Osteomyelitis

What is Osteomyelitis?

Essentially, Osteomyelitis is a bone infection that causes inflammation. With fewer than 1,000 cases in the United States every year, it is a very rare condition. However, that does not make it any less serious. The infection can occur in a number of ways, such as bone surgery or an open fracture. Regardless, most cases see a type of staph bacteria as their source.

Certain conditions can increase an individual’s risk for developing osteomyelitis, including HIV or AIDS, sickle cell disease, diabetes, intravenous drug use, rheumatoid arthritis, peripheral vascular disease, alcoholism, and steroid use. Bone infections can be acute or chronic. Acute cases set in quickly, usually seven to ten days, and are easier to treat. Chronic osteomyelitis often recurs despite treatment. In children, the condition often appears in the bones of the legs or arms. Adults are more likely to be affected in the vertebrae of the spine, the pelvic bones, or the feet.

What are the Symptoms of Osteomyelitis?

Regardless of whether the infection is acute or chronic, most people will experience:

  • Fatigue
  • Fever
  • Irritability
  • Swelling around affected bone
  • Limited range of motion
  • Nausea
  • Redness, tenderness, and warmth at the site of infection
  • Severe back pain (for spinal infections)

Osteomyelitis Causes

Although both types of osteomyelitis – acute and chronic – are caused by some kind of bacteria, the specific strain of bacteria depends somewhat upon the type of osteomyelitis. The bacteria may enter through various ways: the bloodstream, an open wound, infected tissue, or infected prosthetic joint.

Acute osteomyelitis, which is usually found in children, is most often caused by a strain of staph bacteria called Staphylococcus aureus. This bacteria enters the bloodstream and then invades the individual’s bone.

Chronic osteomyelitis is the type of osteomyelitis which more often affects adults and can be caused by any type of bacteria. When an individual has an open wound near the bone, chronic osteomyelitis is even more likely to occur.

There are certain risk factors which increase a person’s susceptibility to developing osteomyelitis. Most cases of the disease stem from diabetes. Conditions which weaken and hinder an individual’s immune system tend to render an individual more vulnerable to developing the disease.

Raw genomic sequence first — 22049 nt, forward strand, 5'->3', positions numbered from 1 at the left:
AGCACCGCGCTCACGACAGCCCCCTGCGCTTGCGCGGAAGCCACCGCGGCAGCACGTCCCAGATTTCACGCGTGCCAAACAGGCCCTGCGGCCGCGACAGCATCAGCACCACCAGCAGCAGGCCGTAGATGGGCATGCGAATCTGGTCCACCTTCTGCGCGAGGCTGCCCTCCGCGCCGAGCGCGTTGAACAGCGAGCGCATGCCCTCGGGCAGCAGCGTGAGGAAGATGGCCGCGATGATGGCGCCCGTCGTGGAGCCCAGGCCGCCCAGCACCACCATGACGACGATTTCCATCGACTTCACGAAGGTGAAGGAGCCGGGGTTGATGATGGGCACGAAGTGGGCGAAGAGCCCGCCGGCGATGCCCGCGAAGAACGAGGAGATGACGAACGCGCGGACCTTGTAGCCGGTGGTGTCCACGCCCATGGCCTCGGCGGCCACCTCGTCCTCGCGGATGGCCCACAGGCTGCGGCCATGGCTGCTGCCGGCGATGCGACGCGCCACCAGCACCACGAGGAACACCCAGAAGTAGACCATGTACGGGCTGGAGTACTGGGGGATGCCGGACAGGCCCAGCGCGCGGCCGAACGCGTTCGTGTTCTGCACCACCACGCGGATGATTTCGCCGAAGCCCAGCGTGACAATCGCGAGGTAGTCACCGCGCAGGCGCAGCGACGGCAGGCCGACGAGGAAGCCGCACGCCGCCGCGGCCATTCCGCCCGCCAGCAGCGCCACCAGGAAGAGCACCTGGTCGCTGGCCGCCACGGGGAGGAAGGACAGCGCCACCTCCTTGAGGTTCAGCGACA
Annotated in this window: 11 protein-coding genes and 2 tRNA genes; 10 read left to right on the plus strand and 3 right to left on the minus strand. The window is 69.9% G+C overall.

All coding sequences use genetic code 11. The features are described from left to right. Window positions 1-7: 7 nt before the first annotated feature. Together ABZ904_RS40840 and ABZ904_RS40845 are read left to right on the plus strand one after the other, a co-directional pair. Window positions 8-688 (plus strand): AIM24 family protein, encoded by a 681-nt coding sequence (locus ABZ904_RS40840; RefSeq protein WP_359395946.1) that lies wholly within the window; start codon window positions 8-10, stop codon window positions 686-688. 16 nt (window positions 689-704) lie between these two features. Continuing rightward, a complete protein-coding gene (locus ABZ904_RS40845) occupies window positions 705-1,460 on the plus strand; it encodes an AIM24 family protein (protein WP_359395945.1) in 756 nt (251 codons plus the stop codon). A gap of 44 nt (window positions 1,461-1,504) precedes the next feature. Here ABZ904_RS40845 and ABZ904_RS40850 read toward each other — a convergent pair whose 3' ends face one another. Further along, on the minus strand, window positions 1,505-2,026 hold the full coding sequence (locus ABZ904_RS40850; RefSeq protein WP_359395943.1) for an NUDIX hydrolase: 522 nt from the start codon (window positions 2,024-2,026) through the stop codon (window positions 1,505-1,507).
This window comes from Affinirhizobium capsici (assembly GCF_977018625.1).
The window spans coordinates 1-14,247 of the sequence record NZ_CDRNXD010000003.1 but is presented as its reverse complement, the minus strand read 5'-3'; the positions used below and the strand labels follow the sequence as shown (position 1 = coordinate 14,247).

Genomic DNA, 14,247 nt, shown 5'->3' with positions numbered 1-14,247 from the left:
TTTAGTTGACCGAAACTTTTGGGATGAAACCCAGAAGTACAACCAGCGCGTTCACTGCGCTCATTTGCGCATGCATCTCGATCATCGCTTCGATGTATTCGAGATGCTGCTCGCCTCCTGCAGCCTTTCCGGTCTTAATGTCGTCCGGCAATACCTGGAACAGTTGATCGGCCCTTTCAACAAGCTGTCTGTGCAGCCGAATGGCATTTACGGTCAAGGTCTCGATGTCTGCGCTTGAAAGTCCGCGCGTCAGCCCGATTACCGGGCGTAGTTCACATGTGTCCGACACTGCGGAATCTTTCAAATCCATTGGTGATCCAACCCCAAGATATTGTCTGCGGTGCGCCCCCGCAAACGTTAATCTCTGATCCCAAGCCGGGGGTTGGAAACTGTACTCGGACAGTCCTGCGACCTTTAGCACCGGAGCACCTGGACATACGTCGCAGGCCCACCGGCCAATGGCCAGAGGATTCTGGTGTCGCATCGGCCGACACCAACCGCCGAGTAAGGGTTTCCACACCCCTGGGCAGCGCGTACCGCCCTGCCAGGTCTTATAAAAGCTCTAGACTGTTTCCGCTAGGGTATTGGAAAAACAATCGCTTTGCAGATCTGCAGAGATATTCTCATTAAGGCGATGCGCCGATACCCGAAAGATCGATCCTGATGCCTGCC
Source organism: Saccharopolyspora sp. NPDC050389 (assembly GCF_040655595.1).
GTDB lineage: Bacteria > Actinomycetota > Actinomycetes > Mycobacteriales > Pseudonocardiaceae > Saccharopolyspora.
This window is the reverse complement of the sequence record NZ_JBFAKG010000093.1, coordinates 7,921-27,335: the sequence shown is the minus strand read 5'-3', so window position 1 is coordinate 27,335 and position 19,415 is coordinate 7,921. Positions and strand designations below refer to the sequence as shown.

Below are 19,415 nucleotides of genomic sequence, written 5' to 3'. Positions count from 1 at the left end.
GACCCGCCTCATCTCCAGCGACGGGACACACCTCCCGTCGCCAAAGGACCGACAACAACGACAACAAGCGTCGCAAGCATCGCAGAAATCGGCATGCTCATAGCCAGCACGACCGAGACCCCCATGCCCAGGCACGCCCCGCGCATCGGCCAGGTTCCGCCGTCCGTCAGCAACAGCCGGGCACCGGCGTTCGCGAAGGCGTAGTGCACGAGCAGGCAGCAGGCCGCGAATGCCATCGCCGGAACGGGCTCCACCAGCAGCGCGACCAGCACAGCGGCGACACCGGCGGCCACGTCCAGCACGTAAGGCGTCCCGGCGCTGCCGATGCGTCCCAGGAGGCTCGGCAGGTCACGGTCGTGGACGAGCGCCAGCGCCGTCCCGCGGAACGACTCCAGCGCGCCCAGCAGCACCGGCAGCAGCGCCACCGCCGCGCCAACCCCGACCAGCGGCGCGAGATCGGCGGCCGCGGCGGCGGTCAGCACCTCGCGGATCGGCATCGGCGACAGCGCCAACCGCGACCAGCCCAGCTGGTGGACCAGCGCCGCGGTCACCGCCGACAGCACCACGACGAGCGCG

Apart from diabetes, these conditions are as follows:

  • HIV/AIDS
  • Alcoholism
  • Extended use of steroids
  • Sickle cell disease
  • Rheumatoid arthritis
  • Poor blood supply
  • Intravenous drug use
  • Hemodialysis
  • Bone surgery

How is Osteomyelitis Treated?

The first step in treating osteomyelitis is getting a clear idea of what exactly is going on. This may involve the use of blood tests, x-rays, bone scans, and MRIs. A bone biopsy will confirm the diagnosis. These tests will identify which organism is contributing to the infection so doctors can recommend the proper treatments. Since the goal is to stop the infection as quickly as possible, antibiotics are prescribed. The first several weeks are given through an IV before the dosage is switched to a pill. More serious cases – and sometimes chronic infections – could require surgery. Left unchecked, osteomyelitis can spread until amputation is the only solution left to stop it.

Osteomyelitis Prevention:

The most effective method of prevention against any kind of osteomyelitis is preventing or quickly treating flesh and wound infections. Prevent infections by cleaning them properly, bandaging them, avoiding their exposure to possible harmful agents or substances, and monitoring open for any sign of infection – especially if the wounds are deep and/or close to the bone. Treat any suspected infections immediately.

Additionally, following a few tips may help you reduce your likelihood to develop osteomyelitis:

  • Wash hands often with soap and water. If soap and water is unavailable, use hand sanitizer
  • Avoid cigarettes and cigarette smoke
  • Avoid illegal (especially intravenous) drug use
  • Make sure that all of your immunizations up-to-date.
  • Live a healthy lifestyle with a well-balanced diet, sufficient physical activity, and minimal-to-no consumption of alcohol.